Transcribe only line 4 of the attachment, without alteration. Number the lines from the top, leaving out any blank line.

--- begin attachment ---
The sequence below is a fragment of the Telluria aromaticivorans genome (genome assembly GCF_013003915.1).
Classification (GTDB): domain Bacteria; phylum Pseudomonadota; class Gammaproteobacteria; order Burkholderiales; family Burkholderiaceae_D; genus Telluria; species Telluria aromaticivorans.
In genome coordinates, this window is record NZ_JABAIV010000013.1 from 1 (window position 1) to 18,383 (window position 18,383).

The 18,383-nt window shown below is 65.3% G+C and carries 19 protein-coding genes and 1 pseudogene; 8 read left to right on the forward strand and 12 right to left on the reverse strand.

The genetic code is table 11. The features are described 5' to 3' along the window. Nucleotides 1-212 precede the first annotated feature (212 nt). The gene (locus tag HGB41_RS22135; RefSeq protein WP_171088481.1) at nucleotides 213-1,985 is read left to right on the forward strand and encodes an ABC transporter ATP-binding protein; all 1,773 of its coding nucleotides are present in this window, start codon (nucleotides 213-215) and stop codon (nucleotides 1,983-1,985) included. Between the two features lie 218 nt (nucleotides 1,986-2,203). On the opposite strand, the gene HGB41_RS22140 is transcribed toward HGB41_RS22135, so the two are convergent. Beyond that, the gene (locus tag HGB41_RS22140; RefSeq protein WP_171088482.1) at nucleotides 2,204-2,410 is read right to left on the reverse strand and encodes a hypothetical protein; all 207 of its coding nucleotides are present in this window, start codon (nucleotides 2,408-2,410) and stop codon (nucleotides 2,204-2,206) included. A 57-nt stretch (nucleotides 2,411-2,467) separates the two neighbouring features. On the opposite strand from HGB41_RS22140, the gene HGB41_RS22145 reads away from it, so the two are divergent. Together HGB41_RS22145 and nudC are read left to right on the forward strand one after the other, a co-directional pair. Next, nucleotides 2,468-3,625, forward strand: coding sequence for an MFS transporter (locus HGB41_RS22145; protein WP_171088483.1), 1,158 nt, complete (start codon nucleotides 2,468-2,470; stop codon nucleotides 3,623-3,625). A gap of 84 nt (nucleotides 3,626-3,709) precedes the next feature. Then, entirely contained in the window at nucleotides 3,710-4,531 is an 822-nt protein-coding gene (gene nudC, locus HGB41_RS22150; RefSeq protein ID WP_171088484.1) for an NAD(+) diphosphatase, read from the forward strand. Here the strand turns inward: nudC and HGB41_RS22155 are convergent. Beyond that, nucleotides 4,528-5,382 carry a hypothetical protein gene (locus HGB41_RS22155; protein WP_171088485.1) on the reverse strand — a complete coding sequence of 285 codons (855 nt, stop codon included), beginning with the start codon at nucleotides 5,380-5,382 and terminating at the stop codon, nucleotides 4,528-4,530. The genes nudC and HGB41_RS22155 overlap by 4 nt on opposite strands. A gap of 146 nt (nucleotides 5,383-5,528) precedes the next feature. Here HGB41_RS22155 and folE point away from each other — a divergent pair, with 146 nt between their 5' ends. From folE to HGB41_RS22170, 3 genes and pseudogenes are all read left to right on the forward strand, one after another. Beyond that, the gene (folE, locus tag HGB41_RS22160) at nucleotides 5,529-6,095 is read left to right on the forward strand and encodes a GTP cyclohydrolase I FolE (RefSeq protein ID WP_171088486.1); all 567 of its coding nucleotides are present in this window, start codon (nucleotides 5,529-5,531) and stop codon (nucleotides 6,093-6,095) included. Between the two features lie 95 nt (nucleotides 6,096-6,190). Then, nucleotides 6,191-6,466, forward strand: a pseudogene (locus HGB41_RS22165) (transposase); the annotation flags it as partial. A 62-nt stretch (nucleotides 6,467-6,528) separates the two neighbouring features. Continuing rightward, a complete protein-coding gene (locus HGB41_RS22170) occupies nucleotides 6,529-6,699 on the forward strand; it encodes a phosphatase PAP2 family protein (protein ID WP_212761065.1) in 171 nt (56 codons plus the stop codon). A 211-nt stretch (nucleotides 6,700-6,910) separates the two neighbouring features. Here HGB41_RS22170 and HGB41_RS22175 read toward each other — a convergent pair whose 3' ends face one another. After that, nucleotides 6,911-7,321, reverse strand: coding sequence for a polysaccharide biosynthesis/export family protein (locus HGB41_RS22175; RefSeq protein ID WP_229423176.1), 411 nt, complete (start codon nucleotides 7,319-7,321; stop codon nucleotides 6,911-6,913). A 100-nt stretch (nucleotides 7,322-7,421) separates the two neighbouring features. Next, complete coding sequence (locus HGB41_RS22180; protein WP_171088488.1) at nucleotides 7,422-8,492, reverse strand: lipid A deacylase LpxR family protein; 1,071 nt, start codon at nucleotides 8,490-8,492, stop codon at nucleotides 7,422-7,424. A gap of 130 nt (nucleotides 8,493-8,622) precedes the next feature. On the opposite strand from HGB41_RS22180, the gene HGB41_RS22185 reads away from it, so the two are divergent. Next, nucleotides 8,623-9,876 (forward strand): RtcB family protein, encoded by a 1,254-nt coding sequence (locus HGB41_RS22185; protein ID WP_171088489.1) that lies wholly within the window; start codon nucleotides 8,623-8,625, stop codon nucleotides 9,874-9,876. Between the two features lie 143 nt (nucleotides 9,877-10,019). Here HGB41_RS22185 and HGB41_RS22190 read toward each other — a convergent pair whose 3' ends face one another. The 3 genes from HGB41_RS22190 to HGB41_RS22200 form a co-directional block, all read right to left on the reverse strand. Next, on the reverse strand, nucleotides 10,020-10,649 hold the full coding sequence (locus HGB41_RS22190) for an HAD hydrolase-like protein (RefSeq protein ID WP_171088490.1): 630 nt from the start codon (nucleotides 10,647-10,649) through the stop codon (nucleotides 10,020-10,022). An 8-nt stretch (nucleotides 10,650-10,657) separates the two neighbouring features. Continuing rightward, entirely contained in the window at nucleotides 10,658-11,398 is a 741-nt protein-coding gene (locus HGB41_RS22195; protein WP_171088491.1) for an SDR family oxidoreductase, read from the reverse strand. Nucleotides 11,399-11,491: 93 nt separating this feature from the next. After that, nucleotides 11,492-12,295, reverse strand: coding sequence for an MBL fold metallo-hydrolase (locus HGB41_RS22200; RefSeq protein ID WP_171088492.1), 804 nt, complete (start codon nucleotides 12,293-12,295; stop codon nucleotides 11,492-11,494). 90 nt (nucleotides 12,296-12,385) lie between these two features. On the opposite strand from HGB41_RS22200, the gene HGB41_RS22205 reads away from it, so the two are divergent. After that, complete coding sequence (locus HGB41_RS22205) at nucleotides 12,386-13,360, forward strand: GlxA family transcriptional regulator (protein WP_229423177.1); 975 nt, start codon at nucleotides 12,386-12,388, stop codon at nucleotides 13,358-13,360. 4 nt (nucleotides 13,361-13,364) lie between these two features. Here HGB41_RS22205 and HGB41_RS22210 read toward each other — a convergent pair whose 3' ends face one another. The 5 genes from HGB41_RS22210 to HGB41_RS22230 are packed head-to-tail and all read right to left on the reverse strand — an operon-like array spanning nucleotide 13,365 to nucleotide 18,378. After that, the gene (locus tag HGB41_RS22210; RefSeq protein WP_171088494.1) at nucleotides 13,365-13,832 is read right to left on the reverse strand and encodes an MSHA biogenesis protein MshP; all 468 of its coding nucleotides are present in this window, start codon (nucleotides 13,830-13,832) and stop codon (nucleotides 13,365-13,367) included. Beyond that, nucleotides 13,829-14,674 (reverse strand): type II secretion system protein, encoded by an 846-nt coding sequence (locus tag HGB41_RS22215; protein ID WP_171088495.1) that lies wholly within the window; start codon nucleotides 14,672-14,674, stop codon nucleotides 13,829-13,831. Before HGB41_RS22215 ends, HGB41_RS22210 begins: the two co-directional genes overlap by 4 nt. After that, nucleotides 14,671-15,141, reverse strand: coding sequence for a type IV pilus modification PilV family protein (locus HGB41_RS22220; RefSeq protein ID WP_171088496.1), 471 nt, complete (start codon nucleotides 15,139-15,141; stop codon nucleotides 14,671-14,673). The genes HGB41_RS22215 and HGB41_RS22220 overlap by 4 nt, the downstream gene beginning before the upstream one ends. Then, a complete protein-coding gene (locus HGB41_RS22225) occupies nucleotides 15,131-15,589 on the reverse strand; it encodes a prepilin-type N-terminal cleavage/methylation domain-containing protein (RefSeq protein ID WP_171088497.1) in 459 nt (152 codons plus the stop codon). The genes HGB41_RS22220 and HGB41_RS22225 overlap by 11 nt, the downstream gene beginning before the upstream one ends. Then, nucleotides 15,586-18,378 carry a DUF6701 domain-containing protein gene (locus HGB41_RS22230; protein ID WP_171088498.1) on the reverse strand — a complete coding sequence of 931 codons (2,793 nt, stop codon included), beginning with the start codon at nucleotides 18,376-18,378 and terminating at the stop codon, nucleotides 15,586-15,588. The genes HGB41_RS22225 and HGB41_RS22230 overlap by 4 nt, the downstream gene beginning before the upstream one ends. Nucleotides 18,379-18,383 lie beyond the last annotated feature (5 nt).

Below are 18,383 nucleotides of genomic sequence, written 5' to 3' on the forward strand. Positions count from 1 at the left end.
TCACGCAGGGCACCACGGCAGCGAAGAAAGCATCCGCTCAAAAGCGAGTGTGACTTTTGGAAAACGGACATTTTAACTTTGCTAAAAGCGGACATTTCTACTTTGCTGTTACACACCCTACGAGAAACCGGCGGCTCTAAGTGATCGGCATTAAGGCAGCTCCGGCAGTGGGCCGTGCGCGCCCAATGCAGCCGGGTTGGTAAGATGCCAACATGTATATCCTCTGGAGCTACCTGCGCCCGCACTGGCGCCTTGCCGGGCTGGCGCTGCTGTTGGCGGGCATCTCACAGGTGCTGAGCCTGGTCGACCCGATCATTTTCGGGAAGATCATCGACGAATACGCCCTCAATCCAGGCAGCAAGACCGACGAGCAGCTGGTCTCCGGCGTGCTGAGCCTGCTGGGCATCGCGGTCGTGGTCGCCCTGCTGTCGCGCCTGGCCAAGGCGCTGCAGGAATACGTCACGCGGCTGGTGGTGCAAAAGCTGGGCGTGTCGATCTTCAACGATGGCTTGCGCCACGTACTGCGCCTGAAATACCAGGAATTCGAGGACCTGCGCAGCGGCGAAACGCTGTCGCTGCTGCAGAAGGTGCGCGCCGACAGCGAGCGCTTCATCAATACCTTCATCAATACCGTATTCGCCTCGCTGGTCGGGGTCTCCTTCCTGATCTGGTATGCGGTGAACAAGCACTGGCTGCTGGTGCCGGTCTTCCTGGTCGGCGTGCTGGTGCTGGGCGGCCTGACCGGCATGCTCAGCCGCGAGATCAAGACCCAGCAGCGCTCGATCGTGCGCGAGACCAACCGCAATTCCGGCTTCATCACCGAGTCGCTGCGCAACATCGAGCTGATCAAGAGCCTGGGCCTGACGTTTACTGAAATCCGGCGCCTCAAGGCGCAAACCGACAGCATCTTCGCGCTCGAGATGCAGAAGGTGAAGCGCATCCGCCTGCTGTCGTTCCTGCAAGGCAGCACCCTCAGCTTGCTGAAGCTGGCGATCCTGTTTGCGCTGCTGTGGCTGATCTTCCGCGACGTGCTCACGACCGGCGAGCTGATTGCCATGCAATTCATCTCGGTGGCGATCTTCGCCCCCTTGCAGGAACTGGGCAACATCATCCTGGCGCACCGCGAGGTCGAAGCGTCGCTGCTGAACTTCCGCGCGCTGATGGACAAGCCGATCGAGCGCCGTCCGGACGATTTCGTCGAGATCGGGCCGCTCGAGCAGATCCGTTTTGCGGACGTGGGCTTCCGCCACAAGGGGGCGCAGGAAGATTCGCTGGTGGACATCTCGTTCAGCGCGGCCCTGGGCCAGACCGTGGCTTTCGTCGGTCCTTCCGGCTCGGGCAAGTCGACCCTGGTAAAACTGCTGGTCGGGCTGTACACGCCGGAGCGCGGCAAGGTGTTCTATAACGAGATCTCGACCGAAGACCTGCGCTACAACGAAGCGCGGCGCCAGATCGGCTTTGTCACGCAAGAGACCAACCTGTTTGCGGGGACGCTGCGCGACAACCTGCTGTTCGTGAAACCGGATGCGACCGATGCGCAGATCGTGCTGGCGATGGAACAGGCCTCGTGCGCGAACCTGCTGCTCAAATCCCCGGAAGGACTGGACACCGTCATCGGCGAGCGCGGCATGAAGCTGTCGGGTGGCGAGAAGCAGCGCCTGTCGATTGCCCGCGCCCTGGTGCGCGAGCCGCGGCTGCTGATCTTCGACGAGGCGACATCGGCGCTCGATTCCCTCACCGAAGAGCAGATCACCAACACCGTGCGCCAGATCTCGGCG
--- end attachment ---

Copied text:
The 18,383-nt window shown below is 65.3% G+C and carries 19 protein-coding genes and 1 pseudogene; 8 read left to right on the forward strand and 12 right to left on the reverse strand.